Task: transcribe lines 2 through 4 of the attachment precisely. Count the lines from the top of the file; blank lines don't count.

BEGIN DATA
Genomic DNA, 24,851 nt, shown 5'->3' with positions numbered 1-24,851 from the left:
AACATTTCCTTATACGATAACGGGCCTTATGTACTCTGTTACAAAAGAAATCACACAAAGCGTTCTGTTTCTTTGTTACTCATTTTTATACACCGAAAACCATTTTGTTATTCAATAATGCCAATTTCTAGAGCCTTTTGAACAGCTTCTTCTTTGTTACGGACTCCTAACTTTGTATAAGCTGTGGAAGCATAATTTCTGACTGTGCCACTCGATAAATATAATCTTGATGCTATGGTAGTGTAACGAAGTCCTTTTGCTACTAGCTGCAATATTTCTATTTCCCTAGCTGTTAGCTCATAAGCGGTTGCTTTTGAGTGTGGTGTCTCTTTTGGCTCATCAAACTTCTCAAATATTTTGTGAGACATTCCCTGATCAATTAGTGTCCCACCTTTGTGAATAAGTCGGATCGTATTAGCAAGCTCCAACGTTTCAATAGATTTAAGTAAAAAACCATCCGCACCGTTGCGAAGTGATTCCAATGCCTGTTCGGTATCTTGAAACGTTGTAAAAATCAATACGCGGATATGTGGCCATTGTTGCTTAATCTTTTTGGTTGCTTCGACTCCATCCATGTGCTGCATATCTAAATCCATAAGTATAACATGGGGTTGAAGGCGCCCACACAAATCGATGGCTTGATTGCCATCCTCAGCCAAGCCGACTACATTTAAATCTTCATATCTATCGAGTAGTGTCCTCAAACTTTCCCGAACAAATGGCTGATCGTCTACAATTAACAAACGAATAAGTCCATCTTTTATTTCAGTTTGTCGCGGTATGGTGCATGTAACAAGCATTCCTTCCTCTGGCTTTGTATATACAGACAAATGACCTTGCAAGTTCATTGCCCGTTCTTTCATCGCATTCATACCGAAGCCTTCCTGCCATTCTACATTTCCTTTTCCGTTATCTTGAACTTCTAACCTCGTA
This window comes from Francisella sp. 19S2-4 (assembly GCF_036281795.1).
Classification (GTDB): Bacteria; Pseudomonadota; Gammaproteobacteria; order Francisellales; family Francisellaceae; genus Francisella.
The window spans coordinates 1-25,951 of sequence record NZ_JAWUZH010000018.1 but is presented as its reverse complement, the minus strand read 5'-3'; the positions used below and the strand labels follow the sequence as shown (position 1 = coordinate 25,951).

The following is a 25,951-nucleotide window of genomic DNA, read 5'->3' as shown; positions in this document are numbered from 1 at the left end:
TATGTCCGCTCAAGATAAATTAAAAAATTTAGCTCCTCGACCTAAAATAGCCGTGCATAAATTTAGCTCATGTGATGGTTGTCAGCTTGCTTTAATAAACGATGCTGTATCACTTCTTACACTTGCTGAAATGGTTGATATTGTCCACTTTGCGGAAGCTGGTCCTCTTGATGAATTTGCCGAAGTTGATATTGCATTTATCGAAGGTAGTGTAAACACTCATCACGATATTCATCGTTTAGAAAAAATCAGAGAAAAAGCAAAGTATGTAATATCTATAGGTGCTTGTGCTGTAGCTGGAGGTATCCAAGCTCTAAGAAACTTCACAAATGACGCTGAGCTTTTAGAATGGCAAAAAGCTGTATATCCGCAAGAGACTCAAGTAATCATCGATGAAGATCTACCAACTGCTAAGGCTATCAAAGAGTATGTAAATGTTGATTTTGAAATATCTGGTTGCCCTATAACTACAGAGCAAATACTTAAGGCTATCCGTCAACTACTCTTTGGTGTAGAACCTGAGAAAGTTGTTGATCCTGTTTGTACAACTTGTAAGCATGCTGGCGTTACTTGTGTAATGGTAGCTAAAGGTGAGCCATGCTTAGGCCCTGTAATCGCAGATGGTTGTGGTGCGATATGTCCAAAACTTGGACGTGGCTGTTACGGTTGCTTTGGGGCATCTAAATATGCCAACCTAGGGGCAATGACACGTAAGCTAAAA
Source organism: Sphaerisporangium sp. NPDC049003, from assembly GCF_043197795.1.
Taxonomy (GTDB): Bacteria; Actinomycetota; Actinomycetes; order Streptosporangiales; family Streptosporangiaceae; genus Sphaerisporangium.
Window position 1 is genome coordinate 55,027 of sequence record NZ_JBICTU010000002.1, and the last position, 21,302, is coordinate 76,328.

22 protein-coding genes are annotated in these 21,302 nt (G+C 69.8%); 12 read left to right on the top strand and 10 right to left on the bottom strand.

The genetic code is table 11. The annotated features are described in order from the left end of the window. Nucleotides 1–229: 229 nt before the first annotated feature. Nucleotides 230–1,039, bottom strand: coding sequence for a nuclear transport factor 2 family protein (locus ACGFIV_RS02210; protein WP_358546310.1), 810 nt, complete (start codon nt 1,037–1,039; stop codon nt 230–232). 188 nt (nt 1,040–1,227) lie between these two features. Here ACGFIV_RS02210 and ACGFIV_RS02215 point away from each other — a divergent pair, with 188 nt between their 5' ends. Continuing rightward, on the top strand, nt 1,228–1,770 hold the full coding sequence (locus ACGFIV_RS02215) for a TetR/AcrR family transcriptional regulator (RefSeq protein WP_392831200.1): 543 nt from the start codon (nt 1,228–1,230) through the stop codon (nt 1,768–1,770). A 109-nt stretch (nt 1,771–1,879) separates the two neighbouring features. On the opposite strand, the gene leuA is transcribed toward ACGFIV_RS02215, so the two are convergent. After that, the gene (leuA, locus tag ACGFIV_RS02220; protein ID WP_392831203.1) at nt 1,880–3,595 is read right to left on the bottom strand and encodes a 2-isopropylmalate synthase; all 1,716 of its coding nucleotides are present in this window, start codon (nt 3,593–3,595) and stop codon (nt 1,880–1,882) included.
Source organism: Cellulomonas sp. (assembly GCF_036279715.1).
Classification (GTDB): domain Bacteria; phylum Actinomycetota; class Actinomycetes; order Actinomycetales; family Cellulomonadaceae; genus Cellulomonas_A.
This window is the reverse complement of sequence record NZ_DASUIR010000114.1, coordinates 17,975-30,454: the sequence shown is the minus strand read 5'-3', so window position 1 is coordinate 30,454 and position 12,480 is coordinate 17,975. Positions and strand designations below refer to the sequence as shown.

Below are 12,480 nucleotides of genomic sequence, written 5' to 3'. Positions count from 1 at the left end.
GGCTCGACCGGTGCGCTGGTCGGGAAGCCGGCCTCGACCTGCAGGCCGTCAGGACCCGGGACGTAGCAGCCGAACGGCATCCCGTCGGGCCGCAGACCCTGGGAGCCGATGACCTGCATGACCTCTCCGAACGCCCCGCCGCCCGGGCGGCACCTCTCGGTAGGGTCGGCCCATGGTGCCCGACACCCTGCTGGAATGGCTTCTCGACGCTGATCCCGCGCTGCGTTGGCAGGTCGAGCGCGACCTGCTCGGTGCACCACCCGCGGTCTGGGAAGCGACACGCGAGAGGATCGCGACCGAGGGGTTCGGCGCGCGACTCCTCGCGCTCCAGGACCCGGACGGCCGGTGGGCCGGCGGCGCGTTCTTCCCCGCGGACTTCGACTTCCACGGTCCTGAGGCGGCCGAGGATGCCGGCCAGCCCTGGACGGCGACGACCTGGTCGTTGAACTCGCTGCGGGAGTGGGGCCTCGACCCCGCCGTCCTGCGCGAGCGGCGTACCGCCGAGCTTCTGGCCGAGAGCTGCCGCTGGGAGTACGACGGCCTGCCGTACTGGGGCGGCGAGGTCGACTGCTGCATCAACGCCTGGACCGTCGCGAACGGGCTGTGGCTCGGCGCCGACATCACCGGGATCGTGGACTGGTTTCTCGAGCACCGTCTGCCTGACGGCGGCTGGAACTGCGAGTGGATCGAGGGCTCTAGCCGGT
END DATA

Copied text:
AACATTTCCTTATACGATAACGGGCCTTATGTACTCTGTTACAAAAGAAATCACACAAAGCGTTCTGTTTCTTTGTTACTCATTTTTATACACCGAAAACCATTTTGTTATTCAATAATGCCAATTTCTAGAGCCTTTTGAACAGCTTCTTCTTTGTTACGGACTCCTAACTTTGTATAAGCTGTGGAAGCATAATTTCTGACTGTGCCACTCGATAAATATAATCTTGATGCTATGGTAGTGTAACGAAGTCCTTTTGCTACTAGCTGCAATATTTCTATTTCCCTAGCTGTTAGCTCATAAGCGGTTGCTTTTGAGTGTGGTGTCTCTTTTGGCTCATCAAACTTCTCAAATATTTTGTGAGACATTCCCTGATCAATTAGTGTCCCACCTTTGTGAATAAGTCGGATCGTATTAGCAAGCTCCAACGTTTCAATAGATTTAAGTAAAAAACCATCCGCACCGTTGCGAAGTGATTCCAATGCCTGTTCGGTATCTTGAAACGTTGTAAAAATCAATACGCGGATATGTGGCCATTGTTGCTTAATCTTTTTGGTTGCTTCGACTCCATCCATGTGCTGCATATCTAAATCCATAAGTATAACATGGGGTTGAAGGCGCCCACACAAATCGATGGCTTGATTGCCATCCTCAGCCAAGCCGACTACATTTAAATCTTCATATCTATCGAGTAGTGTCCTCAAACTTTCCCGAACAAATGGCTGATCGTCTACAATTAACAAACGAATAAGTCCATCTTTTATTTCAGTTTGTCGCGGTATGGTGCATGTAACAAGCATTCCTTCCTCTGGCTTTGTATATACAGACAAATGACCTTGCAAGTTCATTGCCCGTTCTTTCATCGCATTCATACCGAAGCCTTCCTGCCATTCTACATTTCCTTTTCCGTTATCTTGAACTTCTAACCTCGTA
This window comes from Francisella sp. 19S2-4 (assembly GCF_036281795.1).
Classification (GTDB): Bacteria; Pseudomonadota; Gammaproteobacteria; order Francisellales; family Francisellaceae; genus Francisella.